Among the many offseason changes being made around the league, the way fans watch NFL Redzone will be slightly different.
For years, Tampa Bay Buccaneers fans were subjected to only regional games on NFL Sundays. That all changed back in the 1990s when NFL Sunday Ticket allowed fans to watch games outside of their local market and expand their viewing experience.
It was a method further revolutionized by NFL Redzone, which took that concept of being able to watch all of the games on a Sunday and took it literally. Scott Hanson gives us “seven hours of commercial-free football” each week, allowing us to mainline every single game at once while cutting out the moments that drag the action down.
It’s not a traditionalist way to watch the game; it’s essentially gridiron Goodfellas where the action whips around from city-to-city to give us the high-octane moments from each game as they happen.
Things are changing, though, as the NFL broadcasting rights are shifting a bit and with it is how we will watch Redzone on Sundays. Beginning next season DirecTV will no longer be the home of NFL Sunday Ticket and the league announced this week at the Owner’s Meeting that NFL Redzone will be undergoing a change as well.
Only one NFL Redzone Channel will exist for 2023 season
Before anyone freaks out, NFL Redzone is not going away — technically. As of last season there were two channels that carried everyone’s favorite seven hours of commercial-free football but that’s going to be changing next year.
The NFL announced that the DirecTV version of NFL Redzone has been shuttered and, like Highlander, there will only be one.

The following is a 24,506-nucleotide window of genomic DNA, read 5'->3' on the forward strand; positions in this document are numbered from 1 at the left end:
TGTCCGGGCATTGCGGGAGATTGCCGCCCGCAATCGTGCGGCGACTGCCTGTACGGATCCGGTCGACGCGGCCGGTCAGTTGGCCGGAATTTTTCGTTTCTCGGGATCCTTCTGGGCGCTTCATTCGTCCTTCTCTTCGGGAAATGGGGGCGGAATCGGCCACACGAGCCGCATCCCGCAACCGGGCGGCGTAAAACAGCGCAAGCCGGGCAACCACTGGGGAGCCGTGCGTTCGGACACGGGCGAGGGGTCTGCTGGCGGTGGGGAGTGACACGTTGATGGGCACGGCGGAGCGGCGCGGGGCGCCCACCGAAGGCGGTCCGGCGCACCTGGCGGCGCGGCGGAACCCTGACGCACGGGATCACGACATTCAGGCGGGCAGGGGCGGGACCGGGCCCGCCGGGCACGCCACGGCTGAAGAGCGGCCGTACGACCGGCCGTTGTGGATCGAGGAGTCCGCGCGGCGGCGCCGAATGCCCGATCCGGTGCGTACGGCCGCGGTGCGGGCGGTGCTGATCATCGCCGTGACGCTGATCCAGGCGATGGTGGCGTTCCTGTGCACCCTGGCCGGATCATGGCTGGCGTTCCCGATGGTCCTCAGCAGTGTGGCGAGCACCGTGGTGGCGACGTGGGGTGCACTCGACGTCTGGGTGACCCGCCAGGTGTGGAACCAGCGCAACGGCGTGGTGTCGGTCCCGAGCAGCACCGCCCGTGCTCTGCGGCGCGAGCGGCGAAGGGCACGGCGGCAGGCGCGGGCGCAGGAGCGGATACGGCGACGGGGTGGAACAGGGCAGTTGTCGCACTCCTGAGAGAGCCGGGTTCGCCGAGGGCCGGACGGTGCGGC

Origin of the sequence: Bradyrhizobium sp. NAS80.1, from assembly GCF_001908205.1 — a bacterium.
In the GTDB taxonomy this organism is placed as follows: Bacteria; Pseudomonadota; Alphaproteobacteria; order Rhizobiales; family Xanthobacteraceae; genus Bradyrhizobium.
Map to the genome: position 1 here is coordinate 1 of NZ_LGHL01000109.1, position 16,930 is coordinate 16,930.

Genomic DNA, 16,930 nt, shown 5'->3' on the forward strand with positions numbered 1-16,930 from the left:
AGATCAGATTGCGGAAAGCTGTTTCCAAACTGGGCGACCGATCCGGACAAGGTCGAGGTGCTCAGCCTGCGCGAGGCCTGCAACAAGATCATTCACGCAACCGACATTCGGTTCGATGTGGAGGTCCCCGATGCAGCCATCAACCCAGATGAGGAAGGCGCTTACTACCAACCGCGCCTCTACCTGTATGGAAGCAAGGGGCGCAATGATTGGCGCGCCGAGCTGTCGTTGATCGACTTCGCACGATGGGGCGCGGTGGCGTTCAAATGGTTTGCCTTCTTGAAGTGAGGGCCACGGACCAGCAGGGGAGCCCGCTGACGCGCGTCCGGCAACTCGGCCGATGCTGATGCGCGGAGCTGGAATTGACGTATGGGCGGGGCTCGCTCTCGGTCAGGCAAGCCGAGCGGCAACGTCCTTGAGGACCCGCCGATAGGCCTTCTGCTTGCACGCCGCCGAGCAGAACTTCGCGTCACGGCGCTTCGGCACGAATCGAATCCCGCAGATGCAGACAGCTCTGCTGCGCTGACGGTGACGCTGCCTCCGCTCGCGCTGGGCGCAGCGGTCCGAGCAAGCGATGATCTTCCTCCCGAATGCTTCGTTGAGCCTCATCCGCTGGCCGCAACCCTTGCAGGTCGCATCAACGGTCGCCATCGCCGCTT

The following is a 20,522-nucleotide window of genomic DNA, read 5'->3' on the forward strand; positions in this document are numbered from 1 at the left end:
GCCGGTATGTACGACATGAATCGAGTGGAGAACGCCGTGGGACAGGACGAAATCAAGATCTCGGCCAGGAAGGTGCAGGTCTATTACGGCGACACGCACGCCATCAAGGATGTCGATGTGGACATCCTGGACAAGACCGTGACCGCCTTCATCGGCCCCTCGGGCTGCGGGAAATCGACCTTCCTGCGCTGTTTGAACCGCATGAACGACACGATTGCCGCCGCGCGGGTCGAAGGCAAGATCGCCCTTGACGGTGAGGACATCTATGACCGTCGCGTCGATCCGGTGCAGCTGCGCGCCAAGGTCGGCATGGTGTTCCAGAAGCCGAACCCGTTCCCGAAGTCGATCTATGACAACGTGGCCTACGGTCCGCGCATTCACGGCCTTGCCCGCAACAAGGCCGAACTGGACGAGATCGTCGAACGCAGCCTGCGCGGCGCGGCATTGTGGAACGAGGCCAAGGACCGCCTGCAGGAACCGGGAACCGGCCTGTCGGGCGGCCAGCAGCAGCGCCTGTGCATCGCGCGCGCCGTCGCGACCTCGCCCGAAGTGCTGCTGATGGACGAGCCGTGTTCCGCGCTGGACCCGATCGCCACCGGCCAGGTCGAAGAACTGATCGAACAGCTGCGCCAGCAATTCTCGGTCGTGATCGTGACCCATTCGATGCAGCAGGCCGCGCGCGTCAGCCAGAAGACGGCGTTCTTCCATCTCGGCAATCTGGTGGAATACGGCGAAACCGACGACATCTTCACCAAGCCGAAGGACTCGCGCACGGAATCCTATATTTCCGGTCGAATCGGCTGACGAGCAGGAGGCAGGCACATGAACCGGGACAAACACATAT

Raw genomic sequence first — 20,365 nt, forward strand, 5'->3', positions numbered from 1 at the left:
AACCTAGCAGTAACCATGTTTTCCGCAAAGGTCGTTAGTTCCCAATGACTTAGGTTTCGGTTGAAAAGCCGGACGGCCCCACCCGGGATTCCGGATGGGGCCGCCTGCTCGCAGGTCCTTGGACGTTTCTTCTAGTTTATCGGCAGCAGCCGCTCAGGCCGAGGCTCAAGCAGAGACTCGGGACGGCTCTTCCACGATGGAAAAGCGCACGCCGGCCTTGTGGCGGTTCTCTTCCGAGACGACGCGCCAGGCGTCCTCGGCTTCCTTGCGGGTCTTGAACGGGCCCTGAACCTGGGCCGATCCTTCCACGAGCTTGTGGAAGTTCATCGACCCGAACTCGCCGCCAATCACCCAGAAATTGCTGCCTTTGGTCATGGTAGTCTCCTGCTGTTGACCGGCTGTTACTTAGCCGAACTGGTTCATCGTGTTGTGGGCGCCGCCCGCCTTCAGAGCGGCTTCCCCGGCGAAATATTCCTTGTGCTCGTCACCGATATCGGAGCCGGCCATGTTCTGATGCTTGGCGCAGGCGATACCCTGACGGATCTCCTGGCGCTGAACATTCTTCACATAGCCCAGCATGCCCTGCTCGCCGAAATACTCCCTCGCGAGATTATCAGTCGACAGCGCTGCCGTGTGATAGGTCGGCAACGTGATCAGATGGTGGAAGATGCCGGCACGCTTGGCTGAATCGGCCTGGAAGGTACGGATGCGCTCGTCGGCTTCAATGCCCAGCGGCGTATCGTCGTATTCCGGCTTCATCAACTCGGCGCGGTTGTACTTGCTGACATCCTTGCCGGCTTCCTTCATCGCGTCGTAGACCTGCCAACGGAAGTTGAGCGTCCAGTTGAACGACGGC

“NFL confirms that moving forward there will now only be one NFL Redzone channel. That’s with Scott Hanson hosting,” it was reported on Tuesday. “DirectTV’s deal came to an end and that version of Redzone no longer exists.”
For some, this was when they learned that there were two different versions of NFL Redzone as the one hosted Scott Hanson has grown into the more popular of the two, but the one hosted by Andrew Siciliano existed first.
The original RedZone Channel was launched back in 2005 and revolutionized the way we consume football on Sundays. It provided the first all-encompassing look at the games happening at once and offered fans a chance to catch all of the action rather than being stuck on just a single game.
At the end of Week 18, Siciliano gave a sign-off that seemed to indicate that everyone knew the end had arrived.
Notice the not-so-subtle claim of being the “original RedZone”, which is completely legitimate. Now that YouTube TV will be the home of NFL Sunday Ticket, the Scott Hanson version of Redzone will be the only one produced — likely because it’s the one produced by NFL Network.
It’s a small but significant change serving as yet another signal that the NFL is entering a new era of broadcasting its games and bringing them to an audience.